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Asbestos-containing Crayons, Crime Scene Kits Pose Threat to Children’s Health

Earlier this week an environmental nonprofit group, the Environmental Working Group Action Fund, released a study which revealed the presence of asbestos in crayons and crime scene kits commonly used by children. Four of 28 boxes of crayons and two of 21 crime scene fingerprint kits tested positive for asbestos. All of the tainted products could be purchased in retail stores, as well as online.  The six products that contained asbestos were:

  • Amscan Crayons
  • Disney Mickey Mouse Clubhouse Crayons
  • Nickelodeon Teenage Mutant Ninja Turtle Crayons
  • Saban Power Rangers Super Megaforce Crayons
  • EduScience Deluxe Forensics Kit (black fingerprint powder)
  • Inside Intelligence Secret Spy Kit (white fingerprint powder)

Exposure to asbestos is the leading cause of mesothelioma, a fatal cancer than affects over 3,000 Americans each year. According to an analysis by the U.K. Committee on Carcinogenicity, children who come into contact with asbestos are 3.5 times more likely to develop mesothelioma than young adults who are exposed, due to the long lag time between exposure and disease development.

The World Health Organization (WHO) agrees that children’s longer life expectancies increase their chances of manifesting latent diseases, as they generally live longer with toxic damage. WHO also notes that children are more susceptible to harm from pollutants because of their immature and developing organs and systems, which create “critical windows of vulnerability,” to damage from toxic exposures that adults simply do not have.

Despite the thousands of lives lost to cancer as a result of asbestos exposure, the United States still has not completely banned the use of asbestos. If the U.S. took a stronger position against this deadly toxin, maybe other countries would stop trying to sell us contaminated products.

Manufactured in China and imported to the United States, the contaminated crayons and crime scene fingerprint kits are a perfect example of the lack of oversight when it comes to the production and import of consumer products.

And this isn’t the first time it’s happened.

Traces of asbestos were found in popular crayon brands in 2000. Although the Consumer Product Safety Commission concluded that the risk that children would inhale or ingest asbestos fibers from those crayons was extremely low, the manufacturers agreed to change their products’ formulae to omit talc, the mineral that they had used as a binding agent, which is mined from ore that is sometimes contaminated with tremolite asbestos.

And in 2007, asbestos was discovered in the powder of toy crime scene investigation kits. The powder in these kits also contained talc.

While the use of asbestos in American brands has decreased, especially in children’s products, there is no ban or regulation in place that requires consumer products, like children’s toys, to be free of asbestos. This is an alarming fact due to the way children naturally interact with some of the products tested—for example, the powder in the crime scene fingerprint kits could easily be inhaled.

Findings such as those discovered in the EWP Action Fund’s study underscore the importance of banning the use of asbestos in products. We have a duty to protect our children, who rely on us to advocate for them and keep them out of harm’s way.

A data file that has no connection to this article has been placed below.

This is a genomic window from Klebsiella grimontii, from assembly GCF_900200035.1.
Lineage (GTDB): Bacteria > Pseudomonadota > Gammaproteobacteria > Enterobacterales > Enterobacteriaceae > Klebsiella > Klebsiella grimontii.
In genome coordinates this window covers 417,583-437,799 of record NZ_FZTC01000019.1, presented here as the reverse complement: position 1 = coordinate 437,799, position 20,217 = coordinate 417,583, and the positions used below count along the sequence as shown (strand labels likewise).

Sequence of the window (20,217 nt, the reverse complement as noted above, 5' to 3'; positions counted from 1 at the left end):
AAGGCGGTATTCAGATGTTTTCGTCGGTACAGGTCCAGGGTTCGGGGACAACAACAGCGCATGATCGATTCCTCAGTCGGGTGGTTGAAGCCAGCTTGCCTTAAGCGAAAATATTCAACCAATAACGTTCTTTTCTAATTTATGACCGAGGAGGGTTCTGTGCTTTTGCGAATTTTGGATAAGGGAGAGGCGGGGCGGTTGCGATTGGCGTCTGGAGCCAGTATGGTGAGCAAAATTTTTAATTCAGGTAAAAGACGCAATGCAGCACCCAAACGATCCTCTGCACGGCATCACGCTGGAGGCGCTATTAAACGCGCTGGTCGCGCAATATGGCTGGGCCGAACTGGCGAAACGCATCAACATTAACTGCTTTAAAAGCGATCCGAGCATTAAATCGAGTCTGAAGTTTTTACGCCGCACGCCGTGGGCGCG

Whether on a manufacturing or governmental level, changes need to be made to keep the safety of our children intact. You can help make sure that children are not subjected to the dangers of asbestos by signing the EWG Action Fund’s petition to stop sales of contaminated products.

Together, we can keep our children safe.

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Miles for Meso Race to Take Place September 21, 2013

Early registration is now open for the Alton, Illinois Miles for Meso 5K Race & 2K Fun Run/Walk. The race will begin at Simmons Hanly Conroy Building at One Court Street on Saturday, Sept. 21 at 8:30 a.m. It will be hosted by the Firm and is coordinated by the Metro TriClub.

Miles for Meso races have been held in Illinois, Virginia, Ohio, Indiana and Florida. Funds raised over the past four years have exceeded a total of $300,000 and have been donated to the Mesothelioma Applied Research Foundation. The race is a fun, active, educational event for people of all ages and athletic abilities.

The Alton race is considered to be the flagship event for Miles for Meso. The past Alton races alone have raised $100,000 for mesothelioma research. In 2011, organizers expanded the Alton race to elite runners from around the world. They also increased the total prize money awarded to these elite runners. Doing this attracted Olympic-caliber runners who travel to Alton to compete.

“It is our goal to continue to use the Alton race as springboard for other races around the country,” said Mike Wever, Alton Race Director and president of the Metro Tri Club, on the Miles for Meso website.

The Miles for Meso race not only raises essential funds for mesothelioma research, but also promotes awareness of the deadly cancer. Mesothelioma is one of the lowest-funded cancers by the National Cancer Institute, yet more than 3,000 Americans are diagnosed with it every year. Raising funds and awareness for mesothelioma through events like Miles for Meso aid in the efforts to find a cure for this terminal disease.

Get Involved in Miles for Meso 2013

You don’t have to be an elite runner to participate in the Miles for Meso event. This event is for people of all ages. Early registration costs $25 through August 31. After that date, registration costs are $30. If you register on the day of the race, it will cost $35.

Everyone who registers for the 2013 Miles for Meso race will receive a long-sleeved T-shirt commemorating this year’s five year anniversary of the start of Miles for Meso.